PLAIN THOUGHTS: Earthquakes and volcanic activity
By Judith Hensley
At the beginning of this year, 2021, while praying about what this year might hold, I was impressed with thoughts about an unusual amount of seismic activity. I distinctly sensed that not only would the number of earthquakes be unusually high, but that there would also be volcanic activity in unlikely and unexpected places.
This evening, I decided to have a computer check in to see if there is an indication of unusual activity and accuracy to what I believed I had heard about the year. I was shocked by what I found. There are no absolute numbers about how many quakes there have already been because worldwide, they are happening regularly. This is not every few days or hours, but minutes and sometimes even seconds. On the day I checked, there had been 1,076 quakes of varying sizes already that single day around the world. Some were strong and others were small enough for people not to notice, but all were recorded by seismic equipment. One of them had happened only 7 minutes earlier.
So, it was time to check for volcanic activity. According to the Global Volcanism Program, “Although detailed statistics are not kept on daily activity, generally there are around 20 volcanoes actively erupting on any particular day.”
Watchersnews.com reports, “An unusual “volcanic eruptions” took place in the Kullu District in Himachal Pradesh, India, where a lava-like substance was spotted downhill in February. According to local reports, there is no history of volcanic activity in the state.”
According to thebigwobble.com, “…at this precise moment 43 volcanoes around the world are erupting or showing signs of activity, with 40 of them around the Pacific Ring Of Fire.”
Located between the Eurasian and the North American tectonic plates, Iceland frequently experiences earthquakes as the plates slowly drift in opposite directions at a pace of around 2 centimetres each year. As the Fagradalsfjall mountain area in Iceland approaches a total of almost 50,000 earthquakes since late February the question right now is not if, but when will the the source of the past weeks’ earthquakes, a large body of molten rock, known as magma, moving roughly one kilometre (0.6 mile) beneath the peninsula,will push its way to the surface? Many of the quakes clocked in at magnitudes as high as 5.7. (thebigwobble.com)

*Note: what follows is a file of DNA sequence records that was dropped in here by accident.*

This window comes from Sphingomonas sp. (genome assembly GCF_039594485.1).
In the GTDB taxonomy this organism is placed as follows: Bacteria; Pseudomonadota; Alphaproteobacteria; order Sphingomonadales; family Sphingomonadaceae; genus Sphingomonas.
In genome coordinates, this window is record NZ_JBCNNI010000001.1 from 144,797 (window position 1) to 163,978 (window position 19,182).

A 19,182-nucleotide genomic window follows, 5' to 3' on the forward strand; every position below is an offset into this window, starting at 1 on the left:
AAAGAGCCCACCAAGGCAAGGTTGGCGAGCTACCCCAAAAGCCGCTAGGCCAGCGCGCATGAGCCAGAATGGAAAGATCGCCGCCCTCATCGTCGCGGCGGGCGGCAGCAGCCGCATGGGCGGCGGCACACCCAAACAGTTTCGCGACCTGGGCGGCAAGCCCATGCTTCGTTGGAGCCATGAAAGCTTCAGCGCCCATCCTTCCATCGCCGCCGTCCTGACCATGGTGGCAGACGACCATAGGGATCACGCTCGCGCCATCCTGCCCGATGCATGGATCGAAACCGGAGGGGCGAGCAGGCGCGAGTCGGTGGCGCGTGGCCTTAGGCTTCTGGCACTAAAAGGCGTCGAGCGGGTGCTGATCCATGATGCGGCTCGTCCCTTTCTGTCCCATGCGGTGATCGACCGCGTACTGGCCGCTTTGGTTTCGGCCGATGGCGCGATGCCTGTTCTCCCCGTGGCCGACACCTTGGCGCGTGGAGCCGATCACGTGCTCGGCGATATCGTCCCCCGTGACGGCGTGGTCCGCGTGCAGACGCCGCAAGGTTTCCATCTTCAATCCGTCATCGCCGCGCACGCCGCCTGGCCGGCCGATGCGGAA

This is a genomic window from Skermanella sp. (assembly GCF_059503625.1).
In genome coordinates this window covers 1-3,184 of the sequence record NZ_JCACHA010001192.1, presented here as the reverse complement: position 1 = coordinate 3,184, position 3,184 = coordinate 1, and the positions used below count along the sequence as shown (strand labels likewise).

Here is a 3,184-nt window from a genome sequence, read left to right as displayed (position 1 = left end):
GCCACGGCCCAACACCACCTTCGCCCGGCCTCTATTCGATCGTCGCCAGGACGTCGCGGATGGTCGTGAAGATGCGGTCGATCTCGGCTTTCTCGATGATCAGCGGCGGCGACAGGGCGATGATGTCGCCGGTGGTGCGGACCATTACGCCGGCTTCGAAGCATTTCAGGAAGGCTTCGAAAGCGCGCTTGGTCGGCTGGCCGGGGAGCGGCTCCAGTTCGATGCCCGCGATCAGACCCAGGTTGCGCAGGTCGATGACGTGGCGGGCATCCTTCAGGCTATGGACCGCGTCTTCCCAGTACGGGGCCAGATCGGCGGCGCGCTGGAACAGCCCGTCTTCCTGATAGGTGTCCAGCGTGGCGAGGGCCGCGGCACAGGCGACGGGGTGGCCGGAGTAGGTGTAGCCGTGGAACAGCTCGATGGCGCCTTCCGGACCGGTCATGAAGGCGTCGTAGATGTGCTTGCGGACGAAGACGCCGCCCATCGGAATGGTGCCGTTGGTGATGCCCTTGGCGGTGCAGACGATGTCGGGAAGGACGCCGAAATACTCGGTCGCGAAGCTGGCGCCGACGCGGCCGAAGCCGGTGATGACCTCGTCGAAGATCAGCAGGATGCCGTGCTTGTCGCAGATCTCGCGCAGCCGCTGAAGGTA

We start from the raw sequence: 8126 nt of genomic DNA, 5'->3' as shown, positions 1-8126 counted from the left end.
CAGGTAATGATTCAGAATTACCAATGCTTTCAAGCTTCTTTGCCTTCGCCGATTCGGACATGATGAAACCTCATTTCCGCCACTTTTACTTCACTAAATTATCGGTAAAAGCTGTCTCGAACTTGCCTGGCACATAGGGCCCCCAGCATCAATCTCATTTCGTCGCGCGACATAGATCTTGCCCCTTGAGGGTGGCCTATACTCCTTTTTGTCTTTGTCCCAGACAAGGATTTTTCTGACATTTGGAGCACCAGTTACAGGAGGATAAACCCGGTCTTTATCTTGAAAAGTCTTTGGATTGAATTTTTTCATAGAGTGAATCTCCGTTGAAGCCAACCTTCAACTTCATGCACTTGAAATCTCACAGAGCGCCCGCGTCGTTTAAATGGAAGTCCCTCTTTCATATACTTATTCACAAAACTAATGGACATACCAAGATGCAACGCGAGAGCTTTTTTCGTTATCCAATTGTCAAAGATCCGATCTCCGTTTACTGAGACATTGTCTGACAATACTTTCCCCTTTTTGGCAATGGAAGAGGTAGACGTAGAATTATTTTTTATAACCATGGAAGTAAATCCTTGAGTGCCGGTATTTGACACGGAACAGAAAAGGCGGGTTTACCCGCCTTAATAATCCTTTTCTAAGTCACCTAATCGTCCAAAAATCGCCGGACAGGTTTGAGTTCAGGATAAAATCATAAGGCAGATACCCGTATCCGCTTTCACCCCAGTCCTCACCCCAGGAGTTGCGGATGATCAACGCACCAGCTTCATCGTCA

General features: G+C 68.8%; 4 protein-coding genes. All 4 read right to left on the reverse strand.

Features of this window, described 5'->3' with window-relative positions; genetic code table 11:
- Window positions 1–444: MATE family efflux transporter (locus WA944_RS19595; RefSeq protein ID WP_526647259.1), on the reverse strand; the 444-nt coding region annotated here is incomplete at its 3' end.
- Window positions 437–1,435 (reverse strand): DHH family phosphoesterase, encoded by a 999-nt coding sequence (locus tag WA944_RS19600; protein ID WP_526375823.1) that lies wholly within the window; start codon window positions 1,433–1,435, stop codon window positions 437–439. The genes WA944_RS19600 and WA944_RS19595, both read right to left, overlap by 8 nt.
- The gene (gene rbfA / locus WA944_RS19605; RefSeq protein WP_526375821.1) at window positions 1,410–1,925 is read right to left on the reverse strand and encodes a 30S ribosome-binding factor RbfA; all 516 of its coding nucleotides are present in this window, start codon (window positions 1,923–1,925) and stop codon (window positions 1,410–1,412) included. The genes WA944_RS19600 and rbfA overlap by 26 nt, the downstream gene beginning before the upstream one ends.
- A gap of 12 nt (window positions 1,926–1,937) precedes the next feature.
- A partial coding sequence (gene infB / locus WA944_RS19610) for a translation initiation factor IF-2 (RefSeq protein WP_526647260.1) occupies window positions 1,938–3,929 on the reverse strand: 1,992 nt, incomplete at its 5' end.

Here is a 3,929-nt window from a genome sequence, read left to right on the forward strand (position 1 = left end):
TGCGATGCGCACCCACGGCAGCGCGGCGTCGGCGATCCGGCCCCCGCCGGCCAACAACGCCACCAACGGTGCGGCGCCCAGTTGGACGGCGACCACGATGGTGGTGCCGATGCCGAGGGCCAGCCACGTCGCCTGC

Earthquakes don’t always mean there will be immediate danger of an eruption. However, eruptions are always preceded by warning quakes. Even so, scientists cannot pinpoint the exact time a volcano will erupt. Mt. Fuji in Japan, at 12,000 feet, is an example of a volcano if erupted that could devastate Japan.
Lake Toba in Sumatra is a “super volcano.” It hasn’t erupted in 25 million years, but is listed as a potential global threat due to the amount of ash that would belch out from an eruption and cover the atmosphere of the planet.
Tsunamis are also a result of earthquakes that take place beneath the ocean. A dormant volcano in the Canary Islands, should erupt, is predicted to be big enough to potentially create the largest tsunami in recorded history with waves possibly reaching 330 feet tall and traveling at a speed of over 500 miles per hour. Within 9 hours, such a wave might hit Florida. (This information was found on a YouTube video by Underworld.)
All of this speculation of worst-case scenarios about what might happen is very unlikely to happen in our lifetime, and probably not in the year 2021, but the possibilities are sobering. “The Big One” along the San Andreas Fault in California has been predicted for as long as I can remember, but thankfully has not happened.
I will continue to keep an eye open for reports about these activities with interest.